Despite the distance that may separate your team, culture is one of the most fundamental elements of a productive workforce. Hiring a remote worker with a personality or work ethic that conflicts with the rest of the team can be enough to bring the existing culture crashing down.
4. Leadership Development
Strong leadership is another important consideration when it comes to managing a team of remote workers. A founder might be exceptional at winning new clients, but they may not have good team management skills.
A team leader should be available to have one-on-one conversations (whether that be via messaging, phone or video call) with team members on a regular basis.
As time goes on, you will begin to recognize patterns in a remote worker’s behavior that can indicate underlying problems. For instance, after months of delivering the work on time, they might suddenly start delivering work late.
If you have conversations with remote workers on a regular basis, you will start to build a better picture of them as a person, developing a relationship of trust and honesty. This will help you to identify any underlying reasons and intervene early.
Having a clear strategy for ensuring that remote workers and leaders get the support they need to thrive in a remote context is essential. Not only for the attraction and retention of high-quality global talent, but also for the sustainability of the company.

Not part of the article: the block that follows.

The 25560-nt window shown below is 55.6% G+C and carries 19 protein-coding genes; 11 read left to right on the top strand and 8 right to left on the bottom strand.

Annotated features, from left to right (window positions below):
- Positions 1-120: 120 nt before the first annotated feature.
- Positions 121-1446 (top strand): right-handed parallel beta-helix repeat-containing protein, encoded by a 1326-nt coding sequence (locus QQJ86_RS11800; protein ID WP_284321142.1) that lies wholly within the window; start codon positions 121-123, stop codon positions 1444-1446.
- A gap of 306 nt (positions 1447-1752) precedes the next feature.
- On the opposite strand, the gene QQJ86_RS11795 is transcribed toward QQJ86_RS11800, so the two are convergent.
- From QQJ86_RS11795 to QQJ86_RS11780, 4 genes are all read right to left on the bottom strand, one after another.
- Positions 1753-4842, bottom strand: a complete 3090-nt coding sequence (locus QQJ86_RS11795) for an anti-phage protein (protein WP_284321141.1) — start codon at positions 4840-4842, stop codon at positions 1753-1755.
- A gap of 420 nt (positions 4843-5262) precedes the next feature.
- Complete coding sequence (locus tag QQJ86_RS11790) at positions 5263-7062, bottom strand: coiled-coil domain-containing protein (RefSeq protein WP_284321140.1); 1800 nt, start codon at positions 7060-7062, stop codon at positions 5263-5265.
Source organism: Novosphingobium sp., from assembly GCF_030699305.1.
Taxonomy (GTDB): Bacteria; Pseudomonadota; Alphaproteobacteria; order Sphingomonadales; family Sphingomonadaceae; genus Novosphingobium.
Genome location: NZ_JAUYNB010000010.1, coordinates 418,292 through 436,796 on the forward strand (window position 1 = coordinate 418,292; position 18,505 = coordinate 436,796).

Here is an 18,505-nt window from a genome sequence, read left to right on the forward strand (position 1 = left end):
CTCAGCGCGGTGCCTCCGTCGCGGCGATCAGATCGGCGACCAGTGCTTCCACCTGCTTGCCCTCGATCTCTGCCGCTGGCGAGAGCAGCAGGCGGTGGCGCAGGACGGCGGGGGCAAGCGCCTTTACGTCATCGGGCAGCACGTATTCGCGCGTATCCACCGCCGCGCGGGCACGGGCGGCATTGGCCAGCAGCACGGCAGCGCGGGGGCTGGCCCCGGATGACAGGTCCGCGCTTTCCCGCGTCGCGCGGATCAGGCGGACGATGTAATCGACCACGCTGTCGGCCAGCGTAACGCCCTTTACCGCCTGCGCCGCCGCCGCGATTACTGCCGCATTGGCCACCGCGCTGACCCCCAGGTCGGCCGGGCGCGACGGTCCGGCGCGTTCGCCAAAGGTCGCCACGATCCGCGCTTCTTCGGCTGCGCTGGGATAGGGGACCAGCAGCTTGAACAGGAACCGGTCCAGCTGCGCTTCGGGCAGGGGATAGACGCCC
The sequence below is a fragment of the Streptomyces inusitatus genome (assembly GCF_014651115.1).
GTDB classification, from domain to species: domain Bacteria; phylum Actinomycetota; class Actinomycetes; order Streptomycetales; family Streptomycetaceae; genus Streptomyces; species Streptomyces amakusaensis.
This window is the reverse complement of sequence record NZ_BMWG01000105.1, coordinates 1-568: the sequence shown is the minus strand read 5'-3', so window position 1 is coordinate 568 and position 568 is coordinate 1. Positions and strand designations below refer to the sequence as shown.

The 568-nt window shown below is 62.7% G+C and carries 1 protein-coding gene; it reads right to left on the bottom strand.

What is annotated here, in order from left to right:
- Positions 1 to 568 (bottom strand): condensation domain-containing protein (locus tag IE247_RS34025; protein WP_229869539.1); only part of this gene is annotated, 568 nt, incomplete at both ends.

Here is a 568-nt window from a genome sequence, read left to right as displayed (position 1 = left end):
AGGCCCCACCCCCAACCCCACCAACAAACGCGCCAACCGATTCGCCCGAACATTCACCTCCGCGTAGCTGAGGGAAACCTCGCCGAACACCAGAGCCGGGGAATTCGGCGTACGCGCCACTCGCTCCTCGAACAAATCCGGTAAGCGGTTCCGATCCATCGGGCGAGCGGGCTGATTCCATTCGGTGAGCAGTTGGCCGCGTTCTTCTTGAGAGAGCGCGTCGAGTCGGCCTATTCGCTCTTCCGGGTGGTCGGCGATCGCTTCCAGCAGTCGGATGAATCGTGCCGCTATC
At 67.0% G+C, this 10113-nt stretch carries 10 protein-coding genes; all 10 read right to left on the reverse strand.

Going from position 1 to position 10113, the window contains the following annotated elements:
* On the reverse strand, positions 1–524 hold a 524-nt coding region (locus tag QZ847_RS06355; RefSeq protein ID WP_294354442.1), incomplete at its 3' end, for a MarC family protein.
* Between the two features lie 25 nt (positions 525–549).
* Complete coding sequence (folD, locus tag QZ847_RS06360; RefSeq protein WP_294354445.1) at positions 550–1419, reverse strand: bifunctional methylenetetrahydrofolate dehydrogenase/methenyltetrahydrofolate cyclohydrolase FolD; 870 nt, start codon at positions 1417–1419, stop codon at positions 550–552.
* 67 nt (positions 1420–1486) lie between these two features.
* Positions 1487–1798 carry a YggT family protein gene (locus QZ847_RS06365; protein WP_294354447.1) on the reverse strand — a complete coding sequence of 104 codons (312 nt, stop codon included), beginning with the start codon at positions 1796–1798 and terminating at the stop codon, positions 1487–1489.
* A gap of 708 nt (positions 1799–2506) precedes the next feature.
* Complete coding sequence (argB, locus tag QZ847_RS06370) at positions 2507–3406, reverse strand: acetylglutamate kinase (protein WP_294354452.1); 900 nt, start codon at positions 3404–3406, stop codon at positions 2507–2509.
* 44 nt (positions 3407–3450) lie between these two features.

5. Tools & Systems
With remote working becoming increasingly popular, we have seen the emergence of dozens of useful tools to increase communication and collaboration across a remote workforce.
When it comes to communication and collaboration, many remote teams use services like Slack or Hipchat for day-to-day operations. Based on the cloud, these services include virtual chat facilities alongside the ability to share files and documents with your co-workers.
Where to from here?
Which of the 5 areas outlined above requires your attention in the next 30, 60, or 90 days?
Make a list, do your research, and learn from others who have relevant experience in each specific area. Then implement and experiment with strategies and practices that resonate with your company. Adopt a growth mindset and focus on progress.
Want to learn how to launch, grow and scale your remote company? Check out Remote Business Summit. A 100% virtual summit.